Parents concerned cases of ‘Satanism’ are on the rise, especially in boarding schools where children are away from home for long periods of time
By John Cassim
HARARE, Zimbabwe – Parents in Zimbabwe are concerned that cases of “Satanism” may be on the rise, especially at the nation’s boarding schools.
A few weeks ago, Zimbabweans were shocked to hear of a school in the Mashonaland East Province that was closed following allegations that a male teacher at the school was involved in Satanism.
According to informed sources, the teacher was accused of practicing Satanism to the point that students were being possessed by “evil spirits” and, in some cases, going hysterical.
As many as 480 children at the Zinatsa School were reportedly affected to the point that their guardians withdrew them from the school.
A second school in the same area, Chideme Secondary School, was similarly affected a few days later, prompting officials to intervene.
Last year, similar incidents occurred at a school in the same province, the Nhowe Mission, where a girl had her throat slashed in mysterious circumstances.
In an indication of how widespread reports of Satanism have become in Zimbabwe, two schools in capital Harare, too, were similarly affected.
At one school in Hatcliffe in the capital’s northern suburbs, two girls reportedly developed canine teeth after allegedly being given amulets by their teacher. A commotion also ensued at a primary school in Harare’s Kuwadzana Township when parents stormed the school to demand an explanation.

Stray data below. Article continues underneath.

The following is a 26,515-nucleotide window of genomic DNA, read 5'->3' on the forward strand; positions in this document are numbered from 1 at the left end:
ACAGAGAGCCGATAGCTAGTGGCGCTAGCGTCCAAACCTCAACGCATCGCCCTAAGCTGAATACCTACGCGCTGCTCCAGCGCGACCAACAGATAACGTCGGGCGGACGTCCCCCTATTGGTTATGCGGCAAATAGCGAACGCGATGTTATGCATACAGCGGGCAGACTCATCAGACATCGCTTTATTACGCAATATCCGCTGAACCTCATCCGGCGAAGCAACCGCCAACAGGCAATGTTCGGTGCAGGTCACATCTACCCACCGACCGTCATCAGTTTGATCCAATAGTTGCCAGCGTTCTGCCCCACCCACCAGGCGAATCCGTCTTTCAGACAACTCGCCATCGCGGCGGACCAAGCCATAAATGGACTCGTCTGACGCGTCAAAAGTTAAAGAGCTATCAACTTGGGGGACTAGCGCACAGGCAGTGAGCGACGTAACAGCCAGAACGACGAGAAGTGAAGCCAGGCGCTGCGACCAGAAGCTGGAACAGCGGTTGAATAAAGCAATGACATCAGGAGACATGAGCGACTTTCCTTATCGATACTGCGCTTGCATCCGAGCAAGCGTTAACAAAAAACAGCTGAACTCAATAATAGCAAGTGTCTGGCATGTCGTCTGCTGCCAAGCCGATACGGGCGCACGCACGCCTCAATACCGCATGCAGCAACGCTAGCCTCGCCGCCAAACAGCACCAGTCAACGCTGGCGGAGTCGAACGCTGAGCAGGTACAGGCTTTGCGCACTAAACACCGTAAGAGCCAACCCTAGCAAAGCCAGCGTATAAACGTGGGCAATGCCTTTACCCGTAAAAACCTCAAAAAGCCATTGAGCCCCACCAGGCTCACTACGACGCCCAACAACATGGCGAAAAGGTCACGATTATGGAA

One fourth-grader’s body reportedly took on the colors of a snake, while other children from the same class developed tattoos that allegedly caused their classmates to become hysterical.
Calm was eventually restored following the intervention of the police and a local legislator.
While Zimbabweans who spoke to Anadolu Agency said Satanism does exist in some schools, the authorities adamantly dismissed these claims.
“There is nothing called ‘Satanism’ in Zimbabwean schools. When these kids go to school, they do so with different ailments. Some of them start fainting during examinations – that’s not Satanism,” Education Minister Lazarus Dokora told Anadolu Agency.
Dokora said his ministry used “scientific research” to confirm such claims, none of which, he asserted, had turned out to be true.
“We receive such reports from time to time. But without scientific proof, there’s no way we can confirm Satanism exists in schools. In actual fact, the kids suffer from anxiety,” Dokora said.
“People might call it ‘Satanism’ because of what they hear at their churches,” the minster added. “But we see most of these incidents at examination time; they are due to anxiety.”
But George Kandiyero, head of Zimbabwe’s Traditional Healers Association, said that “Satanism” was simply a new term for witchcraft – a phenomenon, he said, that had always existed.
“As traditional healers, we don’t acknowledge the existence of Satanism. But, yes, witchcraft is there, including at schools,” Kandiyero told Anadolu Agency.